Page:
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Prison visits with a relative peering through dilapidated Plexiglas at a disgruntled convict are a dated movie cliche.
And no classic courtroom drama would be complete without a last-ditch effort to track down an important witness.
These tropes play out time and again – the key to the entire case lies with one witness, who at the last minute either becomes too frightened to appear, or even flees, stranding the protagonist lawyers! Or the dramatic inmate makes a plea for their innocence during a visit!
It makes for exciting viewing, right?
In the real world, things are nowhere near as dramatic. But that doesn’t mean reluctant witnesses, or visits to prison aren’t a reality.
And even willing witnesses or mundane inmate visits sometimes are limited by distance, mobility, and other issues.
But as they say, “Necessity is the mother of invention,” and in this case, necessity gave birth to video conferencing for the courtroom.
That’s right – what was previously purely the realm of science fiction is becoming a reality in modern law practice.
Over the last few years, video conferencing in court has grown exponentially in popularity as its quality and reliability has risen.
Video conferencing provides an enormous benefit in the court room for everyone involved, even after the original trial. It provides the benefit of high-quality face-to-face communication, while solving a number of problems traditionally faced.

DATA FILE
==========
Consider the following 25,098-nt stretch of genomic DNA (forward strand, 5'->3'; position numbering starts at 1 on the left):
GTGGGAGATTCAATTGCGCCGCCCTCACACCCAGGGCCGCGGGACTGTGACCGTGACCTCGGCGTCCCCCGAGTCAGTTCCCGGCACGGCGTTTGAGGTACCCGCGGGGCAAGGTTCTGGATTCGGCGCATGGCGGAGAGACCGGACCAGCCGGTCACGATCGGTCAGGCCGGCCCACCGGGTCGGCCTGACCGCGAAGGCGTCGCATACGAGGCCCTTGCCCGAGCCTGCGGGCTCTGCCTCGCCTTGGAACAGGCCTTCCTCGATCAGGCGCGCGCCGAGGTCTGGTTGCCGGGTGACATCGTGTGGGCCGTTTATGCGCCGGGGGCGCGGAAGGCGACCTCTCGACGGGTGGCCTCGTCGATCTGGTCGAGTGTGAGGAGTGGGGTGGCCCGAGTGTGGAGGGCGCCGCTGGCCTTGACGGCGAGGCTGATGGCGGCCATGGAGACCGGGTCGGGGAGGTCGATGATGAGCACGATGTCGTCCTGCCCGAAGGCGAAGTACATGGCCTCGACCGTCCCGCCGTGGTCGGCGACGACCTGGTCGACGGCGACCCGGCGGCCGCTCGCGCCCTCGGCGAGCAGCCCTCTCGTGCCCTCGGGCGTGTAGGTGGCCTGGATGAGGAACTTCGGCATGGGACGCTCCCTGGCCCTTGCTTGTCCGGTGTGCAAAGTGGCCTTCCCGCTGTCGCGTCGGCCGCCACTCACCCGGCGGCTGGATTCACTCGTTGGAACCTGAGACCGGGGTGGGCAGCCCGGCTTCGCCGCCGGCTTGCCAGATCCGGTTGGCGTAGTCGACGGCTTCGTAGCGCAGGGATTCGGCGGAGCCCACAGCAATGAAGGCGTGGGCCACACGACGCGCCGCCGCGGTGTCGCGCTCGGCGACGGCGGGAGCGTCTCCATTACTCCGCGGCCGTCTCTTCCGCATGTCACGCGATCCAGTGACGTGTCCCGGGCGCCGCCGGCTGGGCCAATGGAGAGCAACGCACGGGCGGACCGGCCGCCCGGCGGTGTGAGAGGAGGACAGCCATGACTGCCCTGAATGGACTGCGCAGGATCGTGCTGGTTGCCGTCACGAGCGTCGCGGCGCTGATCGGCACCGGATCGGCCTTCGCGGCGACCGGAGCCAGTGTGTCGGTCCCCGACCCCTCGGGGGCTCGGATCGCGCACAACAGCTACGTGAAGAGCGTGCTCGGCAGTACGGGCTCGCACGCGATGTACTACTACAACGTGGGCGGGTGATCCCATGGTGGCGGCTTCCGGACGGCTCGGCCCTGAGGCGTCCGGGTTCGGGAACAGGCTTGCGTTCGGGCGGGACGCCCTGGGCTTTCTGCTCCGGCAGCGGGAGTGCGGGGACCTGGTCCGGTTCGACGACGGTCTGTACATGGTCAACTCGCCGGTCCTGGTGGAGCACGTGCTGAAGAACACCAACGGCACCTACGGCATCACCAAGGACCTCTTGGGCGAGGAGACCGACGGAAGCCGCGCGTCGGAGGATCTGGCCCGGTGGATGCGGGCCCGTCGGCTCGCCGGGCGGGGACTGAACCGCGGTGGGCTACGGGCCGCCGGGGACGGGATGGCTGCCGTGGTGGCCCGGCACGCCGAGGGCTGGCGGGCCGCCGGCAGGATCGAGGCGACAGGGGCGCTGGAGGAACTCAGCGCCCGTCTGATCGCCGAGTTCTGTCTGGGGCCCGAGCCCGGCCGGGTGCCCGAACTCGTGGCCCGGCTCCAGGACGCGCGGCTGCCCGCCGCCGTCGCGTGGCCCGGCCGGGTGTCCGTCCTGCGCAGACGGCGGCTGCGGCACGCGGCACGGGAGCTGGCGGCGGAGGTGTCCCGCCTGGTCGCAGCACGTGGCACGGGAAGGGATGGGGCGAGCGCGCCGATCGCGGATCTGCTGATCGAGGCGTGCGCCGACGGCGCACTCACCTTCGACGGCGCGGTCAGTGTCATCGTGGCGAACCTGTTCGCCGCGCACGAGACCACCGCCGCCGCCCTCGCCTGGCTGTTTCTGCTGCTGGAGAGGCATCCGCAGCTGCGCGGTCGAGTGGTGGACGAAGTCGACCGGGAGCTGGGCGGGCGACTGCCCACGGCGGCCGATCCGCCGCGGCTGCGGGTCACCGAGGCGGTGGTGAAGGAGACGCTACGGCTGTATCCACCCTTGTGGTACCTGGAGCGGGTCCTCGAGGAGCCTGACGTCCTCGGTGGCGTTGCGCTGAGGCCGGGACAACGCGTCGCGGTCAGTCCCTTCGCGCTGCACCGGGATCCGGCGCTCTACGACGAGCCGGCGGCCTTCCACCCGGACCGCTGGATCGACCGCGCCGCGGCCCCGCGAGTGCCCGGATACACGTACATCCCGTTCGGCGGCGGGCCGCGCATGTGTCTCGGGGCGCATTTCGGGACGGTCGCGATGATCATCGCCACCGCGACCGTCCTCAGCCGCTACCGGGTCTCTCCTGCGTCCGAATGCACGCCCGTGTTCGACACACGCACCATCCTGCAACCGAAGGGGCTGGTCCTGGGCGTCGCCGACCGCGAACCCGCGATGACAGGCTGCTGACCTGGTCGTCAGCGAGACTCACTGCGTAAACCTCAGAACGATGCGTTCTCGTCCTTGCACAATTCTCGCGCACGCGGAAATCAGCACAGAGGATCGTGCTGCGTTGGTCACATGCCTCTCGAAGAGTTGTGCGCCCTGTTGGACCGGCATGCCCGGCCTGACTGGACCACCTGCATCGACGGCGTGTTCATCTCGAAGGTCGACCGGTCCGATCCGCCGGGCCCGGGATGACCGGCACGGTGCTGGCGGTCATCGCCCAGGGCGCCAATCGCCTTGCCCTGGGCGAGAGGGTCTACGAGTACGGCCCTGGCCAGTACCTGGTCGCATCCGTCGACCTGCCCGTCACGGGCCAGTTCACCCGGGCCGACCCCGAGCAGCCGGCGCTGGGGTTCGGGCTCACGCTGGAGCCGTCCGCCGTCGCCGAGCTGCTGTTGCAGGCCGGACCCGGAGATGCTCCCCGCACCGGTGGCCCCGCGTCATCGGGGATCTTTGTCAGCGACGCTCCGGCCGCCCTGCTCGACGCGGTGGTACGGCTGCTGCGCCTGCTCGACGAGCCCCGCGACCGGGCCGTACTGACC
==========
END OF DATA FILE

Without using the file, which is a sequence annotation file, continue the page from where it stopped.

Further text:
Here’s how it’s being used, and making the job of lawyers, their witnesses, and the lives of inmates a little easier:
There’s a lot of work that goes in before a case goes to trial.
This involves an enormous amount of preparation between lawyers and their witnesses, frequent meetings, and dozens of collaborative meeting to ensure accuracy and consistency of testimonials.
Even over short distances arranging these meetings in a time frame that works for both the lawyers and witnesses can become difficult. This problem is compounded by out-of-town witnesses who are hindered by travelling.
Not only does this save on time and money for both witnesses and the lawyers working with them, it also facilitates more flexible scheduling.
With meeting rooms in high demand and low supply, the convenience of a video conference from internet accessible devices is making scheduling easier and more efficient than ever before.
Video conferencing has proven to be a huge boon for legal collaboration prior to the actual court date, as its increased adoption is only making it easier.
There’s an unfortunate consequence of being a witness in court that often goes unaddressed.
If you were victimized by the person on trial, you’re forced to confront them in person by acting as a witness for the prosecution.
This is an especially delicate situation for victims of sexual assault, who often bear the mental and emotional trauma long after the physical wounds have healed.
It can be extremely distressing to see your assailant, even in the context of a courtroom where your testimony may be invaluable to justice being done.
Thankfully, video conferencing is providing the perfect solution.
By allowing for witnesses to testify remotely in court rooms, victims no longer have to be seated mere feet away from their assailant.
Not only does this facilitate their comfort, it also allows for a composed witness who can give a clear and accurate testimony.